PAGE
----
Want to live to be 500 Years Old? Call the Buck Institute for Research Aging

Could humans someday live to be 500 years old?

Celebrating a birthday of that ripe old age may just become a reality, according to a team of researchers at the Buck Institute for Research on Aging in Novato, California.

The researchers have been experimenting with some genetic-trickery on worms and they have discovered a way to dramatically extend their lifespan.



Their lengthy research experiment, which has been published in the journal Cell Reports, entailed blocking pertinent molecules that influence the formation and action of insulin and a nutrient signaling trail known as Target of Rapamycin (TOR).

It has already been discovered that single modifications in the TOR pathway extend the lifespan of worms by 30 per cent, and insulin-signaling mutations in fact double their longevity.

So, when the researchers connected the two together they discovered that lifespan of worms increased five-fold, which is the human equivalent of 400 to 500 years.

“When we got this result, it was kind of a shock,” says Pankaj Kapahi, the lead researcher on the study.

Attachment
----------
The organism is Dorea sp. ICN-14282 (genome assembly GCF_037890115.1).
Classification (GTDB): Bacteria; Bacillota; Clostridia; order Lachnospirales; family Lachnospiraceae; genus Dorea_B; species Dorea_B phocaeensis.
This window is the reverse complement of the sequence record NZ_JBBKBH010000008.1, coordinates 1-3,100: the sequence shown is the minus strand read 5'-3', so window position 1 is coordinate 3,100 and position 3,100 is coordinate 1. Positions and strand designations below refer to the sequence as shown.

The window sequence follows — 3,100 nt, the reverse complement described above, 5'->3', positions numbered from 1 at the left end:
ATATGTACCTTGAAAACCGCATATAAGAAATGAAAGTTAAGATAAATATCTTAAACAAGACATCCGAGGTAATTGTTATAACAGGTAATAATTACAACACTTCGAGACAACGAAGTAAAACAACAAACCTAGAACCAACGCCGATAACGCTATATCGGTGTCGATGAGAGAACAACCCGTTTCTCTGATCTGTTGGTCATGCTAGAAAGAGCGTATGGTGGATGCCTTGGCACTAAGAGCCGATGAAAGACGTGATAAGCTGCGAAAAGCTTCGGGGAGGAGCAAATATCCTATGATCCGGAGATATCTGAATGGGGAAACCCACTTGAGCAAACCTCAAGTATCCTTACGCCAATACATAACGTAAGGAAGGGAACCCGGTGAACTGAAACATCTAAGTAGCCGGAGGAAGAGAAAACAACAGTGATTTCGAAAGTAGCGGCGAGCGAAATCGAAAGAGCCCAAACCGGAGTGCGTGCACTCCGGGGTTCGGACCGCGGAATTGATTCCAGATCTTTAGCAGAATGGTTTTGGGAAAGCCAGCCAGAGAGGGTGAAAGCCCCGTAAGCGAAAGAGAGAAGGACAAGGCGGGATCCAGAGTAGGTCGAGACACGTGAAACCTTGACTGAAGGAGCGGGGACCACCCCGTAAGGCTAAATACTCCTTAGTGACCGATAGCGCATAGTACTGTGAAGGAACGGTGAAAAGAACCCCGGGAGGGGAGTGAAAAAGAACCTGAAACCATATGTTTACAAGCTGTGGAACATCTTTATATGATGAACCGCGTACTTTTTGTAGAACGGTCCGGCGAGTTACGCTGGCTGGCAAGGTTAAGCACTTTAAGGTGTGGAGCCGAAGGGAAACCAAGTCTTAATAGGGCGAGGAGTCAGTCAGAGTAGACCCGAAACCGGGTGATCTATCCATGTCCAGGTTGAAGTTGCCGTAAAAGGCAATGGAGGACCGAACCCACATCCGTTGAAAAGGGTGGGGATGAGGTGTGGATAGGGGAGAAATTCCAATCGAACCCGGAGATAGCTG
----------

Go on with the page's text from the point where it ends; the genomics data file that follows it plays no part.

“What we have here is a synergistic five-fold increase in lifespan… The two mutations set off a positive feedback loop in specific tissues that amplified the lifespan. Basically these worms lived to the human equivalent of 400 to 500 years,” says Kapahi.

So, what’s the next step in their research?

Dr. Kapahi indicates that they want to experiment on mice first before testing mammals.

“The idea would be to use mice genetically engineered to have suppressed insulin signaling, and then treat them with the drug rapamycin, which is well known to suppress the TOR pathway,” says Kapahi.

Will their new discovery, if it all works out, have a negative impact on our environment with humans living way, way, way longer than they are now?

Malene Hansen, who is also involved in the study, states: “I don't study aging to find the Fountain of Youth or how to live forever. That would raise a whole set of societal and ethical issues.”

There’s no doubt about it, having humans on earth living that long would certainly not be a good thing for the environment.

And when it all comes down to it not many of us would want to live to be 500 years old anyway.